Monthly Archive for: ‘October, 2010’
The Federal Court has dismissed an application by Specsavers regarding an independent consumer survey on optometrists. Specsavers claimed Canstar Blue’s survey results were misleading. The case sends a strong warning to businesses who wish to sue because they are unhappy with consumer survey results or ratings. Mallesons represented Canstar Blue in this litigation. Read more about the case here.
Coca-Cola’s trade mark for its classic bottle shape has long been ‘the’ talisman example of how a shape can be registered if it is sufficiently distinctive. So, why would Pepsi decide to use a similar bottle? Like all things IP, the answer is not as simple as it looks.
Locked away for over a century, Mark Twain’s autobiography will be published for the first time next month. Why the delay? Despite completing the work before his death in 1910, Twain instructed his publishers not to release it for a hundred years. The story goes that Twain wanted to ensure that anyone he poked fun at, ridiculed or (possibly!) defamed, had – like him – well and truly passed on to the next life by the time copies hit the shelves. Cynics, of course, might argue that Twain’s wish only served to ensure that the release of his autobiography would attract as much publi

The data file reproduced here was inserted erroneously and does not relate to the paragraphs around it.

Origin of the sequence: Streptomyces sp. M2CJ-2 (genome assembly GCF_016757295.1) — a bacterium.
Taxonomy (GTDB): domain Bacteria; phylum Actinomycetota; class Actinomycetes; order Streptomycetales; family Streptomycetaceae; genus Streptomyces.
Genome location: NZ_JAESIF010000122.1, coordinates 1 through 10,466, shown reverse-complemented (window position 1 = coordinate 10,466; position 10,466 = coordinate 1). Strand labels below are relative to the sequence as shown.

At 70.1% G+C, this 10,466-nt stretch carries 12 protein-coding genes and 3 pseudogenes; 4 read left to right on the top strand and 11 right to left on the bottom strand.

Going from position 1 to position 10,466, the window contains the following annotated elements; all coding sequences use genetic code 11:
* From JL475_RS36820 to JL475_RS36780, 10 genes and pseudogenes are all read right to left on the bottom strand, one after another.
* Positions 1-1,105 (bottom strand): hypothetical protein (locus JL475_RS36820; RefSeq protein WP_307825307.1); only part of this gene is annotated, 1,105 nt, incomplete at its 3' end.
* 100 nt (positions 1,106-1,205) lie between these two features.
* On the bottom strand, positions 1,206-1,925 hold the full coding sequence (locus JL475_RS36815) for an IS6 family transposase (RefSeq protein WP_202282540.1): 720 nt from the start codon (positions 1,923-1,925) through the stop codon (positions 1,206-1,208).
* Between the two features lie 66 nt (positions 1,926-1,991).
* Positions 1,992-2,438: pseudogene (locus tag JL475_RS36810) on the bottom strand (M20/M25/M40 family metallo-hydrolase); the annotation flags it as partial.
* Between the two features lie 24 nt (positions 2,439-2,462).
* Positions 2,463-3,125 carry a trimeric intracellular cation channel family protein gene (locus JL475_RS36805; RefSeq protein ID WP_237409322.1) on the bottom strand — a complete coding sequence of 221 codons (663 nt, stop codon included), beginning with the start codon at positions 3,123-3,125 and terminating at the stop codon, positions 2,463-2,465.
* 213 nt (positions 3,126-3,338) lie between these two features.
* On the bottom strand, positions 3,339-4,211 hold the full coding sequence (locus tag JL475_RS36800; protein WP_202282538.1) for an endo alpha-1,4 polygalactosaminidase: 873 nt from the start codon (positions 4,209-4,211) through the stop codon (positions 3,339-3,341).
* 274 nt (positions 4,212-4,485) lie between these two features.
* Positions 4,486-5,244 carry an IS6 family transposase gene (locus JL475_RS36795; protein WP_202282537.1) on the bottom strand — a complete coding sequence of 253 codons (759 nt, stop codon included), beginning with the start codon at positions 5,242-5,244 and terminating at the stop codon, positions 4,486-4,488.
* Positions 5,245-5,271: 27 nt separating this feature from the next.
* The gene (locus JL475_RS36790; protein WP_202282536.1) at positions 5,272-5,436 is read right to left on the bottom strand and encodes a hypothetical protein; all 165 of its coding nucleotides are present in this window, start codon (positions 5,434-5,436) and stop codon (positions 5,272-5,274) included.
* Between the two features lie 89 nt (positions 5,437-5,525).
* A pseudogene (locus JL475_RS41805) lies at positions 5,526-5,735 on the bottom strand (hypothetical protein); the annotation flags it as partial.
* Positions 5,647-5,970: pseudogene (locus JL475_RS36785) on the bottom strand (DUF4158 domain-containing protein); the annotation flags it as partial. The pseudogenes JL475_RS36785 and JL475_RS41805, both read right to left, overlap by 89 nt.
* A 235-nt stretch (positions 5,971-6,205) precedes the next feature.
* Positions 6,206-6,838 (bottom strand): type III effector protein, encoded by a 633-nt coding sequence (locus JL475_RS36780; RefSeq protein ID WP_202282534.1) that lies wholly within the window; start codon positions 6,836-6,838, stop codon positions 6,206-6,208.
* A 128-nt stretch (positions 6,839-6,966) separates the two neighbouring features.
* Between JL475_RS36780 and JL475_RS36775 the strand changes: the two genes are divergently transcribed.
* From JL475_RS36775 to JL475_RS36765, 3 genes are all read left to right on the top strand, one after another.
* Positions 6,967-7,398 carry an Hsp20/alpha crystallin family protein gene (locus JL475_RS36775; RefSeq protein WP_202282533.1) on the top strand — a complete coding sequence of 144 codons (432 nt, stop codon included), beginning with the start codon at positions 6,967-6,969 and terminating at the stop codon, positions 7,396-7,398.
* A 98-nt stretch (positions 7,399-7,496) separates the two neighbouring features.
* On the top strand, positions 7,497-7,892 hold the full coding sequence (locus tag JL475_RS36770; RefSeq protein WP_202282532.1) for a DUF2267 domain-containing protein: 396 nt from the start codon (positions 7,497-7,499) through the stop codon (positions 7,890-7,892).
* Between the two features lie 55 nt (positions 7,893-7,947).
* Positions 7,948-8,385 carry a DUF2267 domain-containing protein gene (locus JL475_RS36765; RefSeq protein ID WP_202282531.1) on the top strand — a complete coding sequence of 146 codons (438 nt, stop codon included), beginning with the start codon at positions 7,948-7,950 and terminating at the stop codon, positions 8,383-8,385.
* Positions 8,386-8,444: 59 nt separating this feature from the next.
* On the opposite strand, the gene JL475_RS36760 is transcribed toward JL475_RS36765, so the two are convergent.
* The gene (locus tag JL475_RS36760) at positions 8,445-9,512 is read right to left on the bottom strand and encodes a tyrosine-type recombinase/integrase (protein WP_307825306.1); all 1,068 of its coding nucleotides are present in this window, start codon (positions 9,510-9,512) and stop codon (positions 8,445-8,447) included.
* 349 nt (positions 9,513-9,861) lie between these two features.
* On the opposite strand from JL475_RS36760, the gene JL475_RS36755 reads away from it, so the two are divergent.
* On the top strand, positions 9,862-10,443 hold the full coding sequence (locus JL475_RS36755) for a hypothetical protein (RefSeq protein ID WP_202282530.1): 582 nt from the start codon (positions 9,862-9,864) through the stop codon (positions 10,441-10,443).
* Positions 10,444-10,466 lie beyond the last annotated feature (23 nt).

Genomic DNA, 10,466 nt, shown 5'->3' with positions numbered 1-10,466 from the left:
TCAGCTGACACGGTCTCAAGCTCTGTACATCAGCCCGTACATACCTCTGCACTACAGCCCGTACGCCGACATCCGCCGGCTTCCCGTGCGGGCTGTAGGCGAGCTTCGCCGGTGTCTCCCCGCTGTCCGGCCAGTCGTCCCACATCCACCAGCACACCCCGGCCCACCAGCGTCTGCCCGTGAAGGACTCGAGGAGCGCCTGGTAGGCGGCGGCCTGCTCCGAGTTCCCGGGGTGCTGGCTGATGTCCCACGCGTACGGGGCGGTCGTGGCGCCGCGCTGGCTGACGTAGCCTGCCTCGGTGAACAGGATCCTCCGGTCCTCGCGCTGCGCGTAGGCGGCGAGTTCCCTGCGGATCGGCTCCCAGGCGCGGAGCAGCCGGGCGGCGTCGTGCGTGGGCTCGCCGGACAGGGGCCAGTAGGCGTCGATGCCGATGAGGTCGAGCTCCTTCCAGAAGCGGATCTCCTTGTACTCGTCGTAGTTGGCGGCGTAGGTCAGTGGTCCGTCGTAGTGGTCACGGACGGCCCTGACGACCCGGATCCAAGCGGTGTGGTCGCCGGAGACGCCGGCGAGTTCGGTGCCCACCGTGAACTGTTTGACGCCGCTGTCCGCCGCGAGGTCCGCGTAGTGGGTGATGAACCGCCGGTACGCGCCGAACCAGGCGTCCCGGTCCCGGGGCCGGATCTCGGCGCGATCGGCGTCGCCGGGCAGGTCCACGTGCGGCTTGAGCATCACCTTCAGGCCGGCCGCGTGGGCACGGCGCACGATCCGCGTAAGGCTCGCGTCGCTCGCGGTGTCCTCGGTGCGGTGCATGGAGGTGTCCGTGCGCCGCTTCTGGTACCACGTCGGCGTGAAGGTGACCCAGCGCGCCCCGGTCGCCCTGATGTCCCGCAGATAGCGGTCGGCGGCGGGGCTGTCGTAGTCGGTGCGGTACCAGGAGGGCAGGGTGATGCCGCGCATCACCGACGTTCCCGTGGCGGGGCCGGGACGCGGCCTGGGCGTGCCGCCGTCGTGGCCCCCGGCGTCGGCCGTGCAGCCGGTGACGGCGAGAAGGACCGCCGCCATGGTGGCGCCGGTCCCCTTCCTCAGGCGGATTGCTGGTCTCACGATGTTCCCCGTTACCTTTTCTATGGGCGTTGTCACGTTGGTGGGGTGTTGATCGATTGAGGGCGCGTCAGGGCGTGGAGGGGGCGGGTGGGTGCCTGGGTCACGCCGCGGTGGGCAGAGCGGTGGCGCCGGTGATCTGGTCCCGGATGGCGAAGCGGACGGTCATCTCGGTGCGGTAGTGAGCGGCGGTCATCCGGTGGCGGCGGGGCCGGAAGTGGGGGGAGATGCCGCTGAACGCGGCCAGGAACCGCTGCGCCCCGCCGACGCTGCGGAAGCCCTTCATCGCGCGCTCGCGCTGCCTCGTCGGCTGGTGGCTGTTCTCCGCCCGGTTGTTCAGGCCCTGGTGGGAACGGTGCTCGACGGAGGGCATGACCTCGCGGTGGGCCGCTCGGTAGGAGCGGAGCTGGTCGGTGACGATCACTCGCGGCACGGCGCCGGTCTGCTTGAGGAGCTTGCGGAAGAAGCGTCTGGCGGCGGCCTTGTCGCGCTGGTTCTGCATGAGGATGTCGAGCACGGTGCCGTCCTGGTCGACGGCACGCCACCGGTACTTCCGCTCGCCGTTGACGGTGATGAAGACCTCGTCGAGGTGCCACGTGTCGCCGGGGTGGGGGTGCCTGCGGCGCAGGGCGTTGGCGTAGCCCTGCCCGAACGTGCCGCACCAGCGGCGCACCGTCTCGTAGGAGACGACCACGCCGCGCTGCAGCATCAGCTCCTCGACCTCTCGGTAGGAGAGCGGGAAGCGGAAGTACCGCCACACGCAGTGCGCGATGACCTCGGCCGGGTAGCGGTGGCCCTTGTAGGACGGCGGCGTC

But of course…everyone knows that Madonna is famous but why is it important that she is famous as distinct from being well known? The answer lies in the Trade Marks Act, specifically section 120(3) which addresses infringement of “well known” trade marks.
A UK Councillor has recently come under fire for posting extracts of the Brighton & Hove City Council meetings on his personal website and on YouTube. In early 2009, a complaint was received by another Councillor, in relation to the conduct of Cllr Kitcat (yes, that’s his name), in posting 5 extracts from webcasts of Council meetings that took place between 2008 and 2009. These webcasts had originally been filmed by the Council and placed on the Council’s website,
Dido, the British chanteuse best known for singing about cold tea on an Eminem track back in 2000, has been sued by former NASA astronaut Bruce McCandless – the first astronaut to make an untied or untethered free flight in space – for using his 1984 space flight picture for the cover of her 2008 album “Safe Trip Home”.
For those that, like me, like to see things in boxes and arrows, the Guardian Technology Blog has put together a fantastic diagram that summarises the various patent infringement claims that the big players in mobile technology are making against each other.